Getting your own way

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People are usually motivated by the quest for gratification. They seek out things that please them and avoid things that fail to measure up.
New starters sometimes commence a martial arts class and imagine that they can 'cherry pick' the syllabus. Typically, they are quietly instructed to get on with the training.

Service industry?

A martial arts class is not about gratification. This is a very important thing to recognise. It is not the 'service industry'.
Martial arts schools have existed for centuries. They have only one purpose: to teach you combat skills. Their role is not to please you.

"I just want to be happy."

All the time?


May your wishes be granted

People are seldom in possession of the whole story. We operate with partial knowledge. And the less you understand, the less informed your choices are.
If you act without appropriate context, insight and understanding, your actions may easily be misguided and confused.
The danger with getting your own way is that your capacity to determine importance and relevance is impaired.
What you think is important may not necessary be the best choice in hindsight.


A student may have a variety of opinions and notions concerning their chosen art, but these rarely coincide with the actuality of the Art.
If the students aims to impose their will upon the martial art, the outcome will be misguided.
The student will only practice what pleases them. And much will be neglected and overlooked.
In Taoist terms, this is called 'the cart seeking to lead the horse'.
Unless the student is a skilled practitioner, they have no idea how to teach the Art, or what the goals are. Consequently, they have no idea how best to accomplish those aims.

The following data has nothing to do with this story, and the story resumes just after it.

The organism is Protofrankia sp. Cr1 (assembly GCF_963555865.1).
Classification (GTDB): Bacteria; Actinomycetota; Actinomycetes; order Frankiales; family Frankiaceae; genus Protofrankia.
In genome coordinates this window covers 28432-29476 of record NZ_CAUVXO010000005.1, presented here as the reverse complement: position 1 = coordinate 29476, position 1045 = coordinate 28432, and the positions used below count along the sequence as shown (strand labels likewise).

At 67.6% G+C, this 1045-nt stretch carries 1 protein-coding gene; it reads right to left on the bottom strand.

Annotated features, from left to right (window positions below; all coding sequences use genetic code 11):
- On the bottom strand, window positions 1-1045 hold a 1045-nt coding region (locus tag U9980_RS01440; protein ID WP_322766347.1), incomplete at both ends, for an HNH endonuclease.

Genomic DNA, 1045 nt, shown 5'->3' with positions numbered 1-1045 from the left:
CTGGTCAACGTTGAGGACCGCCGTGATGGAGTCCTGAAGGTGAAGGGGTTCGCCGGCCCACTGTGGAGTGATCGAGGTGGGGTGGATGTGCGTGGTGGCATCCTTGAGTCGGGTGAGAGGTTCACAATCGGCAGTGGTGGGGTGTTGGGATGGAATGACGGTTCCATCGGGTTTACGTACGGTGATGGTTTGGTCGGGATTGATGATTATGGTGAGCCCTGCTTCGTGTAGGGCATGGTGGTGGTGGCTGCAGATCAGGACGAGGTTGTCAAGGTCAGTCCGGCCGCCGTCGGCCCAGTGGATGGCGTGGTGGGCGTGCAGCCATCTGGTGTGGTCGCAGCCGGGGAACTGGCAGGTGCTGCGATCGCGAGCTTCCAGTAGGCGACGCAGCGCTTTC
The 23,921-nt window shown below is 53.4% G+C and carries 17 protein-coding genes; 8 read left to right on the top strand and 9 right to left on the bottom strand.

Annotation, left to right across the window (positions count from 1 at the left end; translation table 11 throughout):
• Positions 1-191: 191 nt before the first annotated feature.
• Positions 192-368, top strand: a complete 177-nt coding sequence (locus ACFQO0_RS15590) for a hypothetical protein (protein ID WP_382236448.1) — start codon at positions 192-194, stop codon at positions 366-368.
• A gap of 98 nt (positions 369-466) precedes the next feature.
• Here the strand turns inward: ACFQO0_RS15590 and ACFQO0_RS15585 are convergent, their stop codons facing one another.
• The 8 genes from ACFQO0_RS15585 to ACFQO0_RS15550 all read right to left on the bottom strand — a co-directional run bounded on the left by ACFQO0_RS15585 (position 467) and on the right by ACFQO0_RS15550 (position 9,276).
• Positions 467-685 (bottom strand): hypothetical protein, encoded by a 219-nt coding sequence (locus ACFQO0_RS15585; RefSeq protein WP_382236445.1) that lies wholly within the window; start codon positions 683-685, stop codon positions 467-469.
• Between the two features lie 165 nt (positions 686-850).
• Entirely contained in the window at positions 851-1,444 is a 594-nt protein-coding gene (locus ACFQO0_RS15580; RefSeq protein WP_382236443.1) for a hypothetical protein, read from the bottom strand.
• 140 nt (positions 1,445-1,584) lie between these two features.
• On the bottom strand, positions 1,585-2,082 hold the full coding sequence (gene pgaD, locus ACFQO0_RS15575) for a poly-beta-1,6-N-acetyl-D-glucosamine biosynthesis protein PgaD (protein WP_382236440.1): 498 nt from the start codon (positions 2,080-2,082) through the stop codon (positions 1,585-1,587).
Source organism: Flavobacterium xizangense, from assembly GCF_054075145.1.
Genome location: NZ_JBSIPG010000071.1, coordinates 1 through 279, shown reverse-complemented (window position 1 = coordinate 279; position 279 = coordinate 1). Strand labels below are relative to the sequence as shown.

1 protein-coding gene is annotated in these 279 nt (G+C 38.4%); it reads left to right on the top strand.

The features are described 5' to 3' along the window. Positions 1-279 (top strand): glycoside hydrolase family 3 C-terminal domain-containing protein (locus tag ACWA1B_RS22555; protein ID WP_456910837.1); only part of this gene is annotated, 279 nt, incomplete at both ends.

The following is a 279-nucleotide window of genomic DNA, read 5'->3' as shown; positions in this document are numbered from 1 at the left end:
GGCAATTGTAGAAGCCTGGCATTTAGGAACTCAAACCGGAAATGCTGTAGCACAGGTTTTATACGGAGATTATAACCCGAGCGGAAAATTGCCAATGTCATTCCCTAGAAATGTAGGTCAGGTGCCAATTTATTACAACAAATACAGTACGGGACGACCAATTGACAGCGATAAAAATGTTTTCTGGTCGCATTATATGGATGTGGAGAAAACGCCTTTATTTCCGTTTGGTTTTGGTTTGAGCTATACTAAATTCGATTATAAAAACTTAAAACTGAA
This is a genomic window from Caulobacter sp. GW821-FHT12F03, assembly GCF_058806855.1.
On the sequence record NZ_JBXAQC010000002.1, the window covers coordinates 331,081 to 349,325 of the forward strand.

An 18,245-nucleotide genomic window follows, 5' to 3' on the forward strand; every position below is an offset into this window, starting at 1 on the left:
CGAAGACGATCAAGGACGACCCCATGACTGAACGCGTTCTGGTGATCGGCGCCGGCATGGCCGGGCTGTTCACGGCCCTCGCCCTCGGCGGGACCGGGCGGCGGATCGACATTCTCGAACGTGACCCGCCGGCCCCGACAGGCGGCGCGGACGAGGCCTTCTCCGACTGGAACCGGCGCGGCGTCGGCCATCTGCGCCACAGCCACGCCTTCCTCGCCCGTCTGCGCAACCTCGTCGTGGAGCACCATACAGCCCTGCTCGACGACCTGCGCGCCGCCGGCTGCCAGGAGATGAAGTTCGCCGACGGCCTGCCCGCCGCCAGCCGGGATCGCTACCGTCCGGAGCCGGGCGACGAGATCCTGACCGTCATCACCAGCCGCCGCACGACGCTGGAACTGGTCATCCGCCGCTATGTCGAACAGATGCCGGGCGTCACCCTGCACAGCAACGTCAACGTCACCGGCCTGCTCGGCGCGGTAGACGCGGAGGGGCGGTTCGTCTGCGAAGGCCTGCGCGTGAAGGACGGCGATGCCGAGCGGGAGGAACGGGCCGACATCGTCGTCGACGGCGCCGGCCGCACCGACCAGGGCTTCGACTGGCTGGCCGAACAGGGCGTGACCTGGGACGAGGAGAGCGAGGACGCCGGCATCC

When something prevents a person from getting their own way, the response is often to become emotional. Instead of accepting the situation, or considering alternatives, the individual pushes harder.
They complain, they argue, they become offensive.
'Saying your piece' or 'getting something off your chest' may be fine for a counselling service. But not for a martial arts class.
A person of strong character endures silently. They take the corrections, the hardship and the difficulties. Being thwarted is an opportunity to change. To adapt. To improvise.

The attacker

An attacker will not accommodate you. Their
intention is to cause you harm. Losing your temper or becoming aggressive will not aid your plight. You need to remain calm and composed.
Instead of trying to force an outcome, move with what is happening and take advantage of any opening that presents itself.

In class

Martial arts classes are designed to temper the ego and quash arrogance. A student must learn patience and humility, respect and consideration. Invariably, this means not getting your own way.

Martial arts are dangerous

The British Medical Association Guide To Sports Injuries states:

Combat sports such as boxing, judo, karate or kung fu make tough demands on the body; training is intense, and participation requires all-round fitness. Regardless of the fitness of the participants, however, the aggressive blows traded between opponents means that these sports always carry a serious risk of injury.

Page created 18 April 1995
Last updated 16 February 2018